Novartis’(www.novartis.com) Aliskiren is the first new type of medicine in the management of hypertension, notes N. Claude Cohen, president and CEO of Synergix (www.synergix.com). “Pharmaceutical companies have been working for more than 20 years on this new therapy; it is an area of extreme importance because 50 percent of people affected by hypertension are not adequately controlled with current medication,” says Cohen. “Currently available drugs can help, but there are side effects and complications.”
Cohen has researched this area since the late 1980s. “Back in the early days, peptide molecules were thought to be the mode of delivery,” notes Cohen. “And that was a mistake, since peptides are rapidly metabolized. However, peptides do bind to proteins, so we had to develop a nonpeptide that mimics all the properties of the peptide.”
For this purpose, a homology model of the enzyme was used to characterize the binding mode of a peptide compound, CGP38560, in complex with a model of renin. “We didn’t have an experimental complex between the lead compound and the target, so we developed a model using computer simulation,” says Cohen.
The medical model they used in development of the compound, explains Cohen, is the renin-angiotensin cascade leading to hypertension, which occurs in three levels. “Most drugs in this class can block the cascade at the second and third levels, but the goal was to successfully block the cascade at the first level,” he adds.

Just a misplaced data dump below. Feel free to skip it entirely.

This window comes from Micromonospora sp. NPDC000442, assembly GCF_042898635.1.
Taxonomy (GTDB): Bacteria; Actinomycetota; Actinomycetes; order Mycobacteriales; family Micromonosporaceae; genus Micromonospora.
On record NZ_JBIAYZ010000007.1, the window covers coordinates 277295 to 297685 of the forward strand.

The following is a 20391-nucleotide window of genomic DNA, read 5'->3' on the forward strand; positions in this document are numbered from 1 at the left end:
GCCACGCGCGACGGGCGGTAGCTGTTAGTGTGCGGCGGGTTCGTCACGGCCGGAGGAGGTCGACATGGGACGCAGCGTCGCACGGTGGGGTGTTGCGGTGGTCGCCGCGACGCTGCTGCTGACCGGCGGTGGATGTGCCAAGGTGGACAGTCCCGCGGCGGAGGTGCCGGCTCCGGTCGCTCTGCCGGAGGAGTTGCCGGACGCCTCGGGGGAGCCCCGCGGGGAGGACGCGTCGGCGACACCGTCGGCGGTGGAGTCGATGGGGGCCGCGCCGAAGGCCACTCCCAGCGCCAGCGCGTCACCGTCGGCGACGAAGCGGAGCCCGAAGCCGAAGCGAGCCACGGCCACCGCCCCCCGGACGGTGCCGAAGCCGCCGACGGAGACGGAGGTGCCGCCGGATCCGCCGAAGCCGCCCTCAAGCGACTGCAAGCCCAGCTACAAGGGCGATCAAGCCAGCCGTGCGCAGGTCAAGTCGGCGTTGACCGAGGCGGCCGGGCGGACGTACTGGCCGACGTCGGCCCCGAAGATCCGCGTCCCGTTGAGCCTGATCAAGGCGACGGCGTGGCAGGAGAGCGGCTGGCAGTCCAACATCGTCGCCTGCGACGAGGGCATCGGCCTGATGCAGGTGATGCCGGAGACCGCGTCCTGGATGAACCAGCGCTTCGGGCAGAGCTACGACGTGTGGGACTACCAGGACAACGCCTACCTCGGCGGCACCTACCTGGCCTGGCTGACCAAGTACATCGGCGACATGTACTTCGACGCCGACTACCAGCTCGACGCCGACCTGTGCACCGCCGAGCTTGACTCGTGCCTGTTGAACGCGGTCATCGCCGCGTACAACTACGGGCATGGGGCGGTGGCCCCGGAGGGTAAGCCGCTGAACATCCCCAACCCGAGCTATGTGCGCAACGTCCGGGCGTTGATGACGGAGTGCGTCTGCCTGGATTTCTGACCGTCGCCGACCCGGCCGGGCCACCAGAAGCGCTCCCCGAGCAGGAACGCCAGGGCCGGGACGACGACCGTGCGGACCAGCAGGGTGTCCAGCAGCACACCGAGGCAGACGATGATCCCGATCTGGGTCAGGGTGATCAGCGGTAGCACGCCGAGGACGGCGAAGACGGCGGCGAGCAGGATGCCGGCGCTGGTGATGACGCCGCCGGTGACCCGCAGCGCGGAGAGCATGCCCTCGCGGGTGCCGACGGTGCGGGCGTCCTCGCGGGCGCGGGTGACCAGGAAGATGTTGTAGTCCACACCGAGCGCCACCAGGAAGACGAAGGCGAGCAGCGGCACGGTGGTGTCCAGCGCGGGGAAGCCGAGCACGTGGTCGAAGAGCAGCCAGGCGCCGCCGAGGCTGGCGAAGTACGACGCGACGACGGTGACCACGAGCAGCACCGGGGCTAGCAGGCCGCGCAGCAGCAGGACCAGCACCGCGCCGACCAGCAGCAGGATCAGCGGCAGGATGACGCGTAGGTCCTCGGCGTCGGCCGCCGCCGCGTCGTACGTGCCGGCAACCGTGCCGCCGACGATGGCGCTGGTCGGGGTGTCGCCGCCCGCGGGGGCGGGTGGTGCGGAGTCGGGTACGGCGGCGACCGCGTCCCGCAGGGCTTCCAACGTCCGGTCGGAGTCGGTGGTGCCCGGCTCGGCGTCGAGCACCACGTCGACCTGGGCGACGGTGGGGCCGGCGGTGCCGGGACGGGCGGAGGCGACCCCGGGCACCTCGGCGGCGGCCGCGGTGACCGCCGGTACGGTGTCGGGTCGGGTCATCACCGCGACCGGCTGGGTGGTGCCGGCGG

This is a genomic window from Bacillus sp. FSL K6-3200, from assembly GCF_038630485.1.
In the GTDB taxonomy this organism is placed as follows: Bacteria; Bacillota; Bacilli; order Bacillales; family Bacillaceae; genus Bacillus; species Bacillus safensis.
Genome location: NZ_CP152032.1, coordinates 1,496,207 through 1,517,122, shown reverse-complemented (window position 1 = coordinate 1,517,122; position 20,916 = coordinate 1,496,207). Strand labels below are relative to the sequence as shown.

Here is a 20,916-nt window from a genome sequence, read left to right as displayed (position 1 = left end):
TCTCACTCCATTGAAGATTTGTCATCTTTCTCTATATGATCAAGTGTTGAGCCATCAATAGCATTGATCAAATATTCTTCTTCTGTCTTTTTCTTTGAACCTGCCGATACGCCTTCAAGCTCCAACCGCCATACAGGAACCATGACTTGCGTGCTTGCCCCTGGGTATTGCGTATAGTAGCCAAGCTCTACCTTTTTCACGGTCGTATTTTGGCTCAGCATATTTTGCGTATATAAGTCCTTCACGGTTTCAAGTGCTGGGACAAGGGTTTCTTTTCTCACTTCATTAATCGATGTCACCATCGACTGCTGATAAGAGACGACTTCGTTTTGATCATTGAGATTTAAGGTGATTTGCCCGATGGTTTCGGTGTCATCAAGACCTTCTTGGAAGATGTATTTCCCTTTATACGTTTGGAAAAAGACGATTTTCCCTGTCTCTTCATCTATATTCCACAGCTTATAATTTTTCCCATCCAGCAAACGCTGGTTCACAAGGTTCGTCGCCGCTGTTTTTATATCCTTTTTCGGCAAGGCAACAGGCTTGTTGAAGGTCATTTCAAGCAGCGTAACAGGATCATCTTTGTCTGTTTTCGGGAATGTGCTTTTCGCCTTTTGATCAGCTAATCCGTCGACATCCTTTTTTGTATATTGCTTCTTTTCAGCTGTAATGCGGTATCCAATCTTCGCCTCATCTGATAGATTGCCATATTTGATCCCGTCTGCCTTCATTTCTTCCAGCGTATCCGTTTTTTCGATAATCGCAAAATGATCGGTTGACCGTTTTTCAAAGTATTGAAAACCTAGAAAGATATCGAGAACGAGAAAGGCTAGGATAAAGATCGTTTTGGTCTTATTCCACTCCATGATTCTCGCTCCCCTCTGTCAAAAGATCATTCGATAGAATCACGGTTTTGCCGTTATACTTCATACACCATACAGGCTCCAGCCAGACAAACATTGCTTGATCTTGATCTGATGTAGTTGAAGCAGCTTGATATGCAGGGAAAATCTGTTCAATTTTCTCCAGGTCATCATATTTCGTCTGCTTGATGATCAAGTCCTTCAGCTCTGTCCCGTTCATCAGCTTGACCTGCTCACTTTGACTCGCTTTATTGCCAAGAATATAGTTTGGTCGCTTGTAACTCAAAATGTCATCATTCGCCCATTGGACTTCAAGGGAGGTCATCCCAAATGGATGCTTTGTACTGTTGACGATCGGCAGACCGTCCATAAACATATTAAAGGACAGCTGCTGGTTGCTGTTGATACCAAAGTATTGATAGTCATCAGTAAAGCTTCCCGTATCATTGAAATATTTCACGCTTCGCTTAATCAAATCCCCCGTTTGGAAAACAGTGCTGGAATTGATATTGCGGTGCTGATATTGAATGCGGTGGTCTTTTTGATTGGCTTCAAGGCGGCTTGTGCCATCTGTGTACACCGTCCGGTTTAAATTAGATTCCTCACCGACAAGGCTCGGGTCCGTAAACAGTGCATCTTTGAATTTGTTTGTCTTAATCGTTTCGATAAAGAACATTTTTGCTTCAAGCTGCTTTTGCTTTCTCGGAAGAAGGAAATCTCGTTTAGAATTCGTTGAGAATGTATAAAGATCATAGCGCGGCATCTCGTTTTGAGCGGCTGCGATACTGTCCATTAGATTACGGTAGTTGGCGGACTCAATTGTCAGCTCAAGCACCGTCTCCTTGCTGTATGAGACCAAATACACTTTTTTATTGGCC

Cohen confirms that structure-based drug design played a key role in the process of developing the compound. “It exploits the recognition and discrimination capabilities of the target protein to create favorable interactions in three dimensions with the molecule you conceive.
“To do so, it is necessary to have good knowledge of the 3-D structure of a complex with the protein, which we didn’t. That was where the computer simulations came in,” Cohen says. “And management was surprised when we managed to do it successfully.”
Consequently, four chemically unrelated nonpeptide series were discovered acting as renin inhibitors at the one through three nonmolar level. “We selected one of these leads for further development, and it led to Aliskiren, which was just approved by the FDA in March,” reports Cohen. “The hope is that it will be safe, useful, and efficacious, and that it will work really well with people who don’t currently respond to medication such as the elderly and diabetics.”
“The work of structure-based drug design is to discover the key to the lock,” Cohen concludes. “Disease targets are three dimensional locks, and structure-based drug design is now a mature discipline.”